All square-rigged vessels (barque, barquentine, brig, brigantine or ship rigged) and all other vessel more than 40 metres length overall (LOA), regardless of rig. STI classifies its A Class as "all square-rigged vessels and all other vessels over 40 metres (131 ft) length overall (LOA)", in this case STI LOA excludes bowsprit and aft spar. STI defines LOA as "Length overall measured from the fore side of stem post to aft side of stern post, counter or transom".
|Alexander von Humboldt||Germany||1906||3||Barque||Sold 2011/ relocated to Caribbean, 2013 returned to Germany; currently docked|
|Bounty||United States||1960||3||Full-rigged ship||Sunk 2012|
|Dunay||Soviet Union||1928||3||Full rigged ship||Burned 1963|
|Prince William||United Kingdom||2001||2||Brig||Sold (2010); now a sail training ship of the Pakistan Navy with the name Rah Naward|
|Sagres||Portugal||1896||3||Barque||Replaced by the third Sagres in 1961. Sold (1983); now permanently moored in Hamburg, Germany with the name Rickmer Rickmers|
|Sarmiento||Argentina||1897||3||Full-rigged ship||Museum ship, moored in Buenos Aires, Argentina|
|Uruguay||Argentina||1874||3||Barque||Museum ship, moored in Buenos Aires, Argentina|
Traditionally rigged vessels (i.e. gaff rigged sloops, ketches, yawls and schooners) with an LOA of less than 40 metres and with a waterline length (LWL) of at least 9.14 metres, one good example is Spirit of Bermuda.
Modern rigged vessels (i.e. Bermudan rigged sloops, ketches, yawls and schooners) with an LOA of less than 40 metres and with a waterline length (LWL) of at least 9.14 metres not carrying spinnaker-like sails.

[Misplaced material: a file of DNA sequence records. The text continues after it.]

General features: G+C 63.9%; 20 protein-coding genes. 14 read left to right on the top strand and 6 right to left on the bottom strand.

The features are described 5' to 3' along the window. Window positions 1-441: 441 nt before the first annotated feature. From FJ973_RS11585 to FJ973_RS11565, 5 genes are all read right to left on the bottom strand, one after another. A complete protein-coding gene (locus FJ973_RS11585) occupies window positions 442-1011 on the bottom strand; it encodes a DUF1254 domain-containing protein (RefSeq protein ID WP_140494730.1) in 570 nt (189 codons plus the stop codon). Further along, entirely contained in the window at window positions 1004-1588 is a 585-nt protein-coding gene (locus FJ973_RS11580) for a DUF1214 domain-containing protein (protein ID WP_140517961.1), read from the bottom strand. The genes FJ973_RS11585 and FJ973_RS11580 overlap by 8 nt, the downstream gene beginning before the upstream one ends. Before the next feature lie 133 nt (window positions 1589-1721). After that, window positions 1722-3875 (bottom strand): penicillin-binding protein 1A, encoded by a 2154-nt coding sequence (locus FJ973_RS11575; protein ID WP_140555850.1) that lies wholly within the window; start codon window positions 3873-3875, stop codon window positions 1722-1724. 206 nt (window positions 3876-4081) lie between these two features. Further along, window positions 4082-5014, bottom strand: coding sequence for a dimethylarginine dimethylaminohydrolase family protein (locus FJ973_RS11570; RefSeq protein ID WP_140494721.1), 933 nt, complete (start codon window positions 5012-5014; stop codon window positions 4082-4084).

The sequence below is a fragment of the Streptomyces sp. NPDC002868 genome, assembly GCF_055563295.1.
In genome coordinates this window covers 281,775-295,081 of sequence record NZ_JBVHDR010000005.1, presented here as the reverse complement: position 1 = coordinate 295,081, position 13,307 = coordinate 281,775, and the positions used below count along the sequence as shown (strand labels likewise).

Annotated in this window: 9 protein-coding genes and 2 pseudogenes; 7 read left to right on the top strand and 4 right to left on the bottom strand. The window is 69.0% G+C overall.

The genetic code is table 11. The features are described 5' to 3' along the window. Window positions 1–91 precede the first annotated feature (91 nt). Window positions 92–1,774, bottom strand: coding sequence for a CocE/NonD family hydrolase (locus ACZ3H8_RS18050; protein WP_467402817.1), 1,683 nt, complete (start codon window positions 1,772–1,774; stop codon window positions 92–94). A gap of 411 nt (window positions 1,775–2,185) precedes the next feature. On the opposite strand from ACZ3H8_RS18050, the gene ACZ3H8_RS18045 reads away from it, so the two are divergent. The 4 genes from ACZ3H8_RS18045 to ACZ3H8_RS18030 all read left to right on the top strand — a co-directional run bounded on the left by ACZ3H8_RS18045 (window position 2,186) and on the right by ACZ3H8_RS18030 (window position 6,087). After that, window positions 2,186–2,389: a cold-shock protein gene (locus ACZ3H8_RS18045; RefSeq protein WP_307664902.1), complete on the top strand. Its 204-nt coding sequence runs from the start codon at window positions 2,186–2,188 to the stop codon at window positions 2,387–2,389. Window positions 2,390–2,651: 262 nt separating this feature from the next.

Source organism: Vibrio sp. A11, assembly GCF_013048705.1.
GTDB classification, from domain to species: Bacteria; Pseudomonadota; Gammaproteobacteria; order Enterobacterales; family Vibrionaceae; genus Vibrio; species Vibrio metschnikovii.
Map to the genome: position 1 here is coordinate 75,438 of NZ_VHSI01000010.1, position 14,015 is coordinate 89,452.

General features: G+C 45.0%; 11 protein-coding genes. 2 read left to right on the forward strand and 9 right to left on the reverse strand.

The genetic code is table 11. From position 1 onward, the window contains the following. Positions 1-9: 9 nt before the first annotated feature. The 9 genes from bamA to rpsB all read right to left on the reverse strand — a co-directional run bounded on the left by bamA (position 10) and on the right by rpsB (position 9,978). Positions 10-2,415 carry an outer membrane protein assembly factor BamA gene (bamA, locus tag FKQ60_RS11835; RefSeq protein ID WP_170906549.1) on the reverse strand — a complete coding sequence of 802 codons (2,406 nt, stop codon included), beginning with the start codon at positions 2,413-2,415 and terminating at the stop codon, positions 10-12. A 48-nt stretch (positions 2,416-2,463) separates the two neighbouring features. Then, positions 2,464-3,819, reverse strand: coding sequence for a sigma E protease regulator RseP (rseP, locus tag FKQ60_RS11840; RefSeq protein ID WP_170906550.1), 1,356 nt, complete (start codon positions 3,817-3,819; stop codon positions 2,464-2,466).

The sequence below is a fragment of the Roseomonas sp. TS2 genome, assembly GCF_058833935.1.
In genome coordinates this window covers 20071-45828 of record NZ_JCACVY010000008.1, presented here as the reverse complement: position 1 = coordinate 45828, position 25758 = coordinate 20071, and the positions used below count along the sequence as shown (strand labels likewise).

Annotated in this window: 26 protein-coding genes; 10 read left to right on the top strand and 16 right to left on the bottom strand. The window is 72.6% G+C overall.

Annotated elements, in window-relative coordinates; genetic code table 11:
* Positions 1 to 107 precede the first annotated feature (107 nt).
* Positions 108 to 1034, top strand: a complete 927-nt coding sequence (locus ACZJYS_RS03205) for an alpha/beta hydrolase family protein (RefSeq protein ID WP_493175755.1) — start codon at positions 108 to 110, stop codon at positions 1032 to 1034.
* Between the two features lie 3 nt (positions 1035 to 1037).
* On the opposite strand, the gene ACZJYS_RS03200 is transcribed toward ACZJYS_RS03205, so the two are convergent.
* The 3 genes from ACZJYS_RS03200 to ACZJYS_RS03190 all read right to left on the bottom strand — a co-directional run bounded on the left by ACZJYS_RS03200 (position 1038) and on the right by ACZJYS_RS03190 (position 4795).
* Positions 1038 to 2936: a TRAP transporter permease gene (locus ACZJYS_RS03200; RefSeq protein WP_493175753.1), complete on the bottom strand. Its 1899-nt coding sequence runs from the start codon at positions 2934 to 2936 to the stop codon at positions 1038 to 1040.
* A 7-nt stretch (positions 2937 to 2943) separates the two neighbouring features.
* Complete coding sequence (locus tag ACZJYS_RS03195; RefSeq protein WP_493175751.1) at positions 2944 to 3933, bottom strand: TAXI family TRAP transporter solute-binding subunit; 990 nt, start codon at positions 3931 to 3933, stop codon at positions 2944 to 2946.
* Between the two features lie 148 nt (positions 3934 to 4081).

Modern rigged vessels (i.e. Bermudan-rigged sloops, ketches, yawls and schooners) with an LOA of less than 40 metres and with a waterline length (LWL) of at least 9.14 metres carrying spinnaker-like sails. There are also a variety of other rules and regulations for the crew, such as ages, and also for a rating rule. There are other sail festivals and races with their own standards, the STI is just one set of standards for their purposes.
Earlier description of classesEdit
An older definition of class "A" by the STI was "all square-rigged vessels over 120′ (36.6 m) length overall (LOA). Fore and aft rigged vessels of 160′ (48.8 m) (LOA) and over". By LOA they meant length excluding bowsprit and aft spar.
Class "B" was "all fore and aft rigged vessels between 100 and 160 feet in length, and all square rigged vessels under 120′ (36.6 m) (LOA)".
See also a list of class "A" ships with lengths including bowsprit.
Lost tall shipsEdit
Tall ships are sometimes lost, such as by a storm at sea. Some examples of lost tall ships include: